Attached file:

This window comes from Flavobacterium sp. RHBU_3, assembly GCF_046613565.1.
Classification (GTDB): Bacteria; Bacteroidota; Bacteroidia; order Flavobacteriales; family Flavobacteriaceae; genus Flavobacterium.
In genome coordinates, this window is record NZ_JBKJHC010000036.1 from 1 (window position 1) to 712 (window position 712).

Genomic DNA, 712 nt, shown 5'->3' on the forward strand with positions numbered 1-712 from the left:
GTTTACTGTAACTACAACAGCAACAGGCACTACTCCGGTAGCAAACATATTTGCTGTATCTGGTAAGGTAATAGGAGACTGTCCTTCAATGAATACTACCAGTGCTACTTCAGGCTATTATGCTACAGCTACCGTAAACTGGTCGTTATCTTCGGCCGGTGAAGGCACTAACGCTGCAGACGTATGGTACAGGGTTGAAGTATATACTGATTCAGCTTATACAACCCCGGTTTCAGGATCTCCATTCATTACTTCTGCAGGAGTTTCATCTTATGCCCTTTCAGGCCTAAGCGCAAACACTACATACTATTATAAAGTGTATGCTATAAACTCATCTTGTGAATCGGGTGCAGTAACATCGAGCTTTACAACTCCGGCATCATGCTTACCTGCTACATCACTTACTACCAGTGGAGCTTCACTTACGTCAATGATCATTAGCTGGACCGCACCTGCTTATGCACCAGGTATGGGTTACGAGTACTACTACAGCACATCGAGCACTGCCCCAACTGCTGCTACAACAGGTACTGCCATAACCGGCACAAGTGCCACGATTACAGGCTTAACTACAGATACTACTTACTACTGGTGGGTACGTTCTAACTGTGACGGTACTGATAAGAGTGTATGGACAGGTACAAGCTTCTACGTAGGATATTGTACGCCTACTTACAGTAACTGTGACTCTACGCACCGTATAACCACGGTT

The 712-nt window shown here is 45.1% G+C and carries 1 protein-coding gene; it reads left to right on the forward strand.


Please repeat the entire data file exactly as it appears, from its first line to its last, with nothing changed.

This window comes from Flavobacterium sp. RHBU_3, assembly GCF_046613565.1.
Classification (GTDB): Bacteria; Bacteroidota; Bacteroidia; order Flavobacteriales; family Flavobacteriaceae; genus Flavobacterium.
In genome coordinates, this window is record NZ_JBKJHC010000036.1 from 1 (window position 1) to 712 (window position 712).

Genomic DNA, 712 nt, shown 5'->3' on the forward strand with positions numbered 1-712 from the left:
GTTTACTGTAACTACAACAGCAACAGGCACTACTCCGGTAGCAAACATATTTGCTGTATCTGGTAAGGTAATAGGAGACTGTCCTTCAATGAATACTACCAGTGCTACTTCAGGCTATTATGCTACAGCTACCGTAAACTGGTCGTTATCTTCGGCCGGTGAAGGCACTAACGCTGCAGACGTATGGTACAGGGTTGAAGTATATACTGATTCAGCTTATACAACCCCGGTTTCAGGATCTCCATTCATTACTTCTGCAGGAGTTTCATCTTATGCCCTTTCAGGCCTAAGCGCAAACACTACATACTATTATAAAGTGTATGCTATAAACTCATCTTGTGAATCGGGTGCAGTAACATCGAGCTTTACAACTCCGGCATCATGCTTACCTGCTACATCACTTACTACCAGTGGAGCTTCACTTACGTCAATGATCATTAGCTGGACCGCACCTGCTTATGCACCAGGTATGGGTTACGAGTACTACTACAGCACATCGAGCACTGCCCCAACTGCTGCTACAACAGGTACTGCCATAACCGGCACAAGTGCCACGATTACAGGCTTAACTACAGATACTACTTACTACTGGTGGGTACGTTCTAACTGTGACGGTACTGATAAGAGTGTATGGACAGGTACAAGCTTCTACGTAGGATATTGTACGCCTACTTACAGTAACTGTGACTCTACGCACCGTATAACCACGGTT

The 712-nt window shown here is 45.1% G+C and carries 1 protein-coding gene; it reads left to right on the forward strand.